By Fawaz Turki
May 29, 2019
Azan, the call summoning the faithful to prayer, delivered by a muezzin, has rang out from atop the minarets of mosques around the world for the last 15 centuries, ever since the Islamic commonwealth of nations began in the seventh century to spread its wings to the West an East — where, indeed, the twain did actually meet, and meet in a communal sense of reference and devout compliance to a shared faith.
At no time on the Muslim calendar does the Azan cohere Muslims together more than during Ramadan, when even unobservant or lax Muslims find themselves, through fasting and prayer, truly close to the divine in their lives. It is with the muezzin’s call to prayer, heralding the advent of dawn, that they begin their fast, and with it, at sunset, that they end it.
And here you cannot reflect on the genesis of Azan without evoking the name of Bilal Bin Rabah, or simply Bilal, as he is often referred to when his legacy as the first muezzin in Islam is evoked, a figure with an honoured place in modern Islamic Studies and, more recently, in the imagination of African-American Muslims.
The story of Bilal does not only fascinate us, it also points by implication to how Islam as a faith is steadfast in its refusal to attach significance to a human being’s skin colour.
Bilal, a former slave born in Makkah to Ethiopian (then known as Abyssinian) parents in 580AD, was freed soon after he embraced the Message, and from there on it was as if salvation imbued his bruised spirit, and the hero in him stepped towards grace out of the shadow of damnation. He went on to become one of the Companions of the Prophet (PBUH), engaging with him in every major military expedition launched by the then emergent faith, including the Battle of Badr in 630, where Muslims defeated an army three times the size of their own.
It was at that battle that Bilal reportedly faced his former slave master and put him to the sword. In the immediate aftermath of the liberation of Makkah, Bilal, who had long before been chosen by the Prophet (PBUH) to become the first muezzin, ascended to the top of the Ka’aba, in Islam’s holiest city, and called the Muslim faithful to prayer. Makkah would henceforth become the focal point of Islam’s new, zestful tense of reality.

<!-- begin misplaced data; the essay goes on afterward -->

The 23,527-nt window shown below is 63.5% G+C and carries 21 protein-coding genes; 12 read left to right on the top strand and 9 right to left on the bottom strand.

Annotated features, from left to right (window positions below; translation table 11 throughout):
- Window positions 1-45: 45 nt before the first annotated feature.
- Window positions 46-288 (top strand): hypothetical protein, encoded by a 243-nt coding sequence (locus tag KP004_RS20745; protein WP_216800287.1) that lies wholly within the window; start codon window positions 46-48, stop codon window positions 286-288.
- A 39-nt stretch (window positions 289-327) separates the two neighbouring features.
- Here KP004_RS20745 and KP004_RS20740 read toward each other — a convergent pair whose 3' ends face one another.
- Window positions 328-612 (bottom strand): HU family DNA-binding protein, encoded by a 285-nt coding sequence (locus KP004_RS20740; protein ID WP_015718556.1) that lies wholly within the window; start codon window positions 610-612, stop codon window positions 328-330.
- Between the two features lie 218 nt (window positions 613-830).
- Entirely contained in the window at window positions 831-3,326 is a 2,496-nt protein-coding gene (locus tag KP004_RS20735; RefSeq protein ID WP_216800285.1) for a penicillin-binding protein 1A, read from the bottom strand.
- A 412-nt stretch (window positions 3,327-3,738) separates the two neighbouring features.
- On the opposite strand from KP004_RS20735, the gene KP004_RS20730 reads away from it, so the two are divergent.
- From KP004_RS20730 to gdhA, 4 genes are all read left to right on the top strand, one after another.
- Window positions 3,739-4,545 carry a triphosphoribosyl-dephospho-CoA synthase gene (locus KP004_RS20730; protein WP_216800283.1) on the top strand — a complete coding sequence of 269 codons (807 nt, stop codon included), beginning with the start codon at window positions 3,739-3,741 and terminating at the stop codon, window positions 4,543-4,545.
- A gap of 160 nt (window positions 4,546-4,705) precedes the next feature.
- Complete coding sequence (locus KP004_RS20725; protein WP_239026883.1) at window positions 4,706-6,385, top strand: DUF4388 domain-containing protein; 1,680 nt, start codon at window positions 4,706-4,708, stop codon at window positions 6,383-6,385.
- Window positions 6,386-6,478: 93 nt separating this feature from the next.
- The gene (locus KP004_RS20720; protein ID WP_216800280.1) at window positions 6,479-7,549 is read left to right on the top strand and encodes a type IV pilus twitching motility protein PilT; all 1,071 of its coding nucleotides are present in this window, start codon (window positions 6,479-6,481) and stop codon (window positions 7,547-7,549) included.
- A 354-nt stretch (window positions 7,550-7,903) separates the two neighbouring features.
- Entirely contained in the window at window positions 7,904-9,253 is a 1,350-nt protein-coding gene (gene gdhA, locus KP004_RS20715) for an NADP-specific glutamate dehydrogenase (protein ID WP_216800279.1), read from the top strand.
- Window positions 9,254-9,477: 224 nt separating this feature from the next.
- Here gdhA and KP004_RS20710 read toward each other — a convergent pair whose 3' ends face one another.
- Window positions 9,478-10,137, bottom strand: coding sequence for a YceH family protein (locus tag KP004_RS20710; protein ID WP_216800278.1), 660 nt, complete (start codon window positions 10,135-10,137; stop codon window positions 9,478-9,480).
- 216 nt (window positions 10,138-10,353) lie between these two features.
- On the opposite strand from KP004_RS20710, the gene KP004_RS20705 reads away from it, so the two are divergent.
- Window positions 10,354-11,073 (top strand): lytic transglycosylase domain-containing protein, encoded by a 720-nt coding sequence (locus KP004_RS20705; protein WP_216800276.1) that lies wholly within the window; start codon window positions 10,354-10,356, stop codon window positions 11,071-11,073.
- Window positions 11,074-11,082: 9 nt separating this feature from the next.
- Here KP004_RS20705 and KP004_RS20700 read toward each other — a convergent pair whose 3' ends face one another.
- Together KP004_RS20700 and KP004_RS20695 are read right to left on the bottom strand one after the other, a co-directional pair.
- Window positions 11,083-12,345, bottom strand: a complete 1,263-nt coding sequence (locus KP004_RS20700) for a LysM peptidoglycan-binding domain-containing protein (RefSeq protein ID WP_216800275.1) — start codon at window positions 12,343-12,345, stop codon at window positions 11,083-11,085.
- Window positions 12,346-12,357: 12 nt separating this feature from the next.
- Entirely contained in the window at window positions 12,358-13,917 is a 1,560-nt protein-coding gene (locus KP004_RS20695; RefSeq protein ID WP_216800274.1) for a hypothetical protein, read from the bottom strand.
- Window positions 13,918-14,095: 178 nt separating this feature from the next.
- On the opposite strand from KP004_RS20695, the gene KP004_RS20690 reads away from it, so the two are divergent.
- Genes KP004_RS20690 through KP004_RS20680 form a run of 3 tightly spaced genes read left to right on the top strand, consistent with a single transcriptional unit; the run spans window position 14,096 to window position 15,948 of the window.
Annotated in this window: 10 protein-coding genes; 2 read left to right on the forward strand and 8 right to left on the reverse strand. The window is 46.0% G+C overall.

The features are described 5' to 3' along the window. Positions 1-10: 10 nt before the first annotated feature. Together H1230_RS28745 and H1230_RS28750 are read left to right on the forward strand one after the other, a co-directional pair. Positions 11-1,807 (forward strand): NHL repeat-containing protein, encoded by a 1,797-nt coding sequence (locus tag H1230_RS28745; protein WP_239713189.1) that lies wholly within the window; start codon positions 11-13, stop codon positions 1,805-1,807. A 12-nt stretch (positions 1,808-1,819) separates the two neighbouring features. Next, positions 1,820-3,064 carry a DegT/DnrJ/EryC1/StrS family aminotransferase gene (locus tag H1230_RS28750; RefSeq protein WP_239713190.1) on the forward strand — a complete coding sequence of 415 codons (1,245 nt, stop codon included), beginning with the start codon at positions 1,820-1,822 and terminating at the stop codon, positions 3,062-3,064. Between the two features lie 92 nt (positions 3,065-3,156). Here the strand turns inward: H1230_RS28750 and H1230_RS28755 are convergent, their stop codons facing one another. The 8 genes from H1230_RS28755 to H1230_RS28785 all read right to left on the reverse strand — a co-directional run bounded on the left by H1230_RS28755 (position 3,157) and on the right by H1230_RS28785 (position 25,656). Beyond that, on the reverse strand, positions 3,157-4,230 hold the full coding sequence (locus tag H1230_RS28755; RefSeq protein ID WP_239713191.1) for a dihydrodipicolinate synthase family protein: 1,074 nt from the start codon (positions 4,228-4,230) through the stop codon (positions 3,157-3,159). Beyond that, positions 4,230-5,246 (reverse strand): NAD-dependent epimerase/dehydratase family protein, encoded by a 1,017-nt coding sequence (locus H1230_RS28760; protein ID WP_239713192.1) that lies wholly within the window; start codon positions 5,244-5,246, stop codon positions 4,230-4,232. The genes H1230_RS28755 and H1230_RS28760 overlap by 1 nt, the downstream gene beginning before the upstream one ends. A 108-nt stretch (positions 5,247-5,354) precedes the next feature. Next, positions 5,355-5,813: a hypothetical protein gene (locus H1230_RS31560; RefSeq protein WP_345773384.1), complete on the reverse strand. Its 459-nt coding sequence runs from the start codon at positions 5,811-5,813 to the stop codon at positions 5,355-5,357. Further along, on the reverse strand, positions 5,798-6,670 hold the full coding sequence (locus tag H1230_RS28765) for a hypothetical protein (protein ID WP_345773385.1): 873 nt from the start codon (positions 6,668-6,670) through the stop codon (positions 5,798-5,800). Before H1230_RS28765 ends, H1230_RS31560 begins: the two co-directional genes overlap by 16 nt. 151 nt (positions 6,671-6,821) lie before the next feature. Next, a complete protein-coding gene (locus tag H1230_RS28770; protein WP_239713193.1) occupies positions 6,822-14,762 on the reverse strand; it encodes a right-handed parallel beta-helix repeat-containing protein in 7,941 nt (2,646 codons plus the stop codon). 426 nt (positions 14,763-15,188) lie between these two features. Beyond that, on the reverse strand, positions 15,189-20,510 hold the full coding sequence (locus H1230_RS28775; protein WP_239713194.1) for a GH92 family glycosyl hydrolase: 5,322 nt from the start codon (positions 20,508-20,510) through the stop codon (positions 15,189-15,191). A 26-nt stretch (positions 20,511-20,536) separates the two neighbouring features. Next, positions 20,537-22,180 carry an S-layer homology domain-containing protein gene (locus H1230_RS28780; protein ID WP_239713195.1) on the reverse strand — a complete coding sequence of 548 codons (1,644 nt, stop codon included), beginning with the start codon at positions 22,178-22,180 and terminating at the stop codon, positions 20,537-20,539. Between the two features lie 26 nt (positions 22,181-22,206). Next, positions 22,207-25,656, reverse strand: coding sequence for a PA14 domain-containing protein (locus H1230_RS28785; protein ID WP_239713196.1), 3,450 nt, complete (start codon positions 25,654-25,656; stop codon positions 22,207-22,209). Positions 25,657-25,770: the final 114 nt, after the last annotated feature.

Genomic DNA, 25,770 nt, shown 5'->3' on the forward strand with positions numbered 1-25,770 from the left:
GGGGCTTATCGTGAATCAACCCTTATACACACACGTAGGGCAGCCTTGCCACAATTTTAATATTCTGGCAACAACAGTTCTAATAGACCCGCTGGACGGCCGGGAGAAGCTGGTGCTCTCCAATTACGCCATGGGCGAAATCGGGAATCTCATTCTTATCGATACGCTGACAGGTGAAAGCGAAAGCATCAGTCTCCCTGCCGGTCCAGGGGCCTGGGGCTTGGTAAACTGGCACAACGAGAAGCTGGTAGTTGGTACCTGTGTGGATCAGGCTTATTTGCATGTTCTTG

And Bilal, we are told, had an extraordinarily melodious, deep-bass voice.
Muezzins are venerate in Islam, but the first in it to become one, in this case an African Arab, is held in special regard because he is viewed as a symbol of how Islam does not define human beings by their national, ethnic, racial or class background, but by their Taqwa, or piety. Don’t dig deep into the Holy Texts for proof of that. Just read The Farewell Sermon delivered by the Prophet (PBUH) at Mount Ararat in March 632. Various versions of it have been published (all thematically, though not textually the same), but I choose that of Imam Al Bukhari (d. 870): Oh people/ your God is one and you share the same father/ There is no preference for Arabs over non-Arabs/nor for non-Arabs over Arabs/ Neither is there preference for white people over black people/ nor for black people over white people.
Thus, Islam’s transnational, transcultural, transracial and translinguistic ethos, throughout history, never differentiated between black and white, African and Afghan, Levantine and Oriental, seeing all Muslims as equal denizens of the Ummah is today a subject of special interest in African-American Studies, and certainly to African-Americans as a whole.
One such, Edward Curtis, the Millennium Chair of liberal Arts and Professor of Religious Studies at Indiana University, dwells, in his book, The Call of Bilal: Islam in the African Diaspora (2016) on “the historical figure” that became the first muezzin in Islam, whose rise from slavery “inspire Muslims of African descent to reclaim their heritage and to play a legitimate role as moral leaders for Muslims worldwide”.
Never in Islamic history had an Azan recital given to us such a full yield of meaning than that delivered by Bilal Bin Rabah — Companion of the Prophet (PBUH), consummate warrior and an enchanting muezzin.
Fawaz Turki is a journalist, lecturer and author based in Washington. He is the author of The Disinherited: Journal of a Palestinian Exile.
Source: The Gulf News